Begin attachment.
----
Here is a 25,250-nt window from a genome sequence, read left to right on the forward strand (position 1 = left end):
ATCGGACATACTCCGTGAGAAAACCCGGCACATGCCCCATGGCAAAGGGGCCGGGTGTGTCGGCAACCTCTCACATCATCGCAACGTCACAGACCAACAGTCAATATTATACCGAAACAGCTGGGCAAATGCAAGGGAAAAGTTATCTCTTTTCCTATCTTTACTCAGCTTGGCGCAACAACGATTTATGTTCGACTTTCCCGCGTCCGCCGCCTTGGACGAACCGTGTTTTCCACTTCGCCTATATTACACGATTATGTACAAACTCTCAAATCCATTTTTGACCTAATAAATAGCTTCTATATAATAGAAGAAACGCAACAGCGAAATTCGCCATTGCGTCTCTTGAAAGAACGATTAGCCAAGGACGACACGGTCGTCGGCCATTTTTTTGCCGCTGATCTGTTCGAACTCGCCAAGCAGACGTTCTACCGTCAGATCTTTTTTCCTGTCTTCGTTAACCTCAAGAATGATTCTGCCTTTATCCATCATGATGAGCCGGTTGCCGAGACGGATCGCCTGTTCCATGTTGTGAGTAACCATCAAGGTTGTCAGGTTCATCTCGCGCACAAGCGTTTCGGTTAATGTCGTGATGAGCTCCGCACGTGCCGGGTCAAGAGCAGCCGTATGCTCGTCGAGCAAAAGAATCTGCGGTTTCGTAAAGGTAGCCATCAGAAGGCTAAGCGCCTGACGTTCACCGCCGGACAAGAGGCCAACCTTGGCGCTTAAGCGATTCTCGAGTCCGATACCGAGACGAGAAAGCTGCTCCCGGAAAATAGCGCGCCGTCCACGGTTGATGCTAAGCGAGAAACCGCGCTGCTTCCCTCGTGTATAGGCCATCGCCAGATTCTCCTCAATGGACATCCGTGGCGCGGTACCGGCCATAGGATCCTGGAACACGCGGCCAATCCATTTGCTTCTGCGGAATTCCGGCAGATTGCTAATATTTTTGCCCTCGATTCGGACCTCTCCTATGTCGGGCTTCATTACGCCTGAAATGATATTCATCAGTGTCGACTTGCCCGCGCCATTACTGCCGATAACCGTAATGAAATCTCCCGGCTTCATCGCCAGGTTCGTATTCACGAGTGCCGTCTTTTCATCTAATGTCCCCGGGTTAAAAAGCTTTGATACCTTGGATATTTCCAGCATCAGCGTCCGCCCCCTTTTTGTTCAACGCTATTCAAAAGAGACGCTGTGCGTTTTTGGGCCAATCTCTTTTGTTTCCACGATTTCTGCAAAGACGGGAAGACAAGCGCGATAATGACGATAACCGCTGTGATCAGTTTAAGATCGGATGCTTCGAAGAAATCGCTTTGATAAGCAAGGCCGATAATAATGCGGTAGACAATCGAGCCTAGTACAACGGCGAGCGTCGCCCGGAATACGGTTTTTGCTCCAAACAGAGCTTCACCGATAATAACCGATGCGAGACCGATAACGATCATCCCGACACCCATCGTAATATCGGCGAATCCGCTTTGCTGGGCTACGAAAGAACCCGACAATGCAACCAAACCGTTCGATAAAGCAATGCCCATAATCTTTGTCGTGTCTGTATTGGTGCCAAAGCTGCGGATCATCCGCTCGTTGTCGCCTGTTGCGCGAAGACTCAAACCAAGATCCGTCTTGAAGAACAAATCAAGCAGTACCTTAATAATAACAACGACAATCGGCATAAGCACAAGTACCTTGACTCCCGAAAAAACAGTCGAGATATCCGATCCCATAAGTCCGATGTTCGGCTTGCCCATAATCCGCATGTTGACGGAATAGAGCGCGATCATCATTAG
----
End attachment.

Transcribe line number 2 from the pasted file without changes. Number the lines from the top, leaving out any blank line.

ATCGGACATACTCCGTGAGAAAACCCGGCACATGCCCCATGGCAAAGGGGCCGGGTGTGTCGGCAACCTCTCACATCATCGCAACGTCACAGACCAACAGTCAATATTATACCGAAACAGCTGGGCAAATGCAAGGGAAAAGTTATCTCTTTTCCTATCTTTACTCAGCTTGGCGCAACAACGATTTATGTTCGACTTTCCCGCGTCCGCCGCCTTGGACGAACCGTGTTTTCCACTTCGCCTATATTACACGATTATGTACAAACTCTCAAATCCATTTTTGACCTAATAAATAGCTTCTATATAATAGAAGAAACGCAACAGCGAAATTCGCCATTGCGTCTCTTGAAAGAACGATTAGCCAAGGACGACACGGTCGTCGGCCATTTTTTTGCCGCTGATCTGTTCGAACTCGCCAAGCAGACGTTCTACCGTCAGATCTTTTTTCCTGTCTTCGTTAACCTCAAGAATGATTCTGCCTTTATCCATCATGATGAGCCGGTTGCCGAGACGGATCGCCTGTTCCATGTTGTGAGTAACCATCAAGGTTGTCAGGTTCATCTCGCGCACAAGCGTTTCGGTTAATGTCGTGATGAGCTCCGCACGTGCCGGGTCAAGAGCAGCCGTATGCTCGTCGAGCAAAAGAATCTGCGGTTTCGTAAAGGTAGCCATCAGAAGGCTAAGCGCCTGACGTTCACCGCCGGACAAGAGGCCAACCTTGGCGCTTAAGCGATTCTCGAGTCCGATACCGAGACGAGAAAGCTGCTCCCGGAAAATAGCGCGCCGTCCACGGTTGATGCTAAGCGAGAAACCGCGCTGCTTCCCTCGTGTATAGGCCATCGCCAGATTCTCCTCAATGGACATCCGTGGCGCGGTACCGGCCATAGGATCCTGGAACACGCGGCCAATCCATTTGCTTCTGCGGAATTCCGGCAGATTGCTAATATTTTTGCCCTCGATTCGGACCTCTCCTATGTCGGGCTTCATTACGCCTGAAATGATATTCATCAGTGTCGACTTGCCCGCGCCATTACTGCCGATAACCGTAATGAAATCTCCCGGCTTCATCGCCAGGTTCGTATTCACGAGTGCCGTCTTTTCATCTAATGTCCCCGGGTTAAAAAGCTTTGATACCTTGGATATTTCCAGCATCAGCGTCCGCCCCCTTTTTGTTCAACGCTATTCAAAAGAGACGCTGTGCGTTTTTGGGCCAATCTCTTTTGTTTCCACGATTTCTGCAAAGACGGGAAGACAAGCGCGATAATGACGATAACCGCTGTGATCAGTTTAAGATCGGATGCTTCGAAGAAATCGCTTTGATAAGCAAGGCCGATAATAATGCGGTAGACAATCGAGCCTAGTACAACGGCGAGCGTCGCCCGGAATACGGTTTTTGCTCCAAACAGAGCTTCACCGATAATAACCGATGCGAGACCGATAACGATCATCCCGACACCCATCGTAATATCGGCGAATCCGCTTTGCTGGGCTACGAAAGAACCCGACAATGCAACCAAACCGTTCGATAAAGCAATGCCCATAATCTTTGTCGTGTCTGTATTGGTGCCAAAGCTGCGGATCATCCGCTCGTTGTCGCCTGTTGCGCGAAGACTCAAACCAAGATCCGTCTTGAAGAACAAATCAAGCAGTACCTTAATAATAACAACGACAATCGGCATAAGCACAAGTACCTTGACTCCCGAAAAAACAGTCGAGATATCCGATCCCATAAGTCCGATGTTCGGCTTGCCCATAATCCGCATGTTGACGGAATAGAGCGCGATCATCATTAG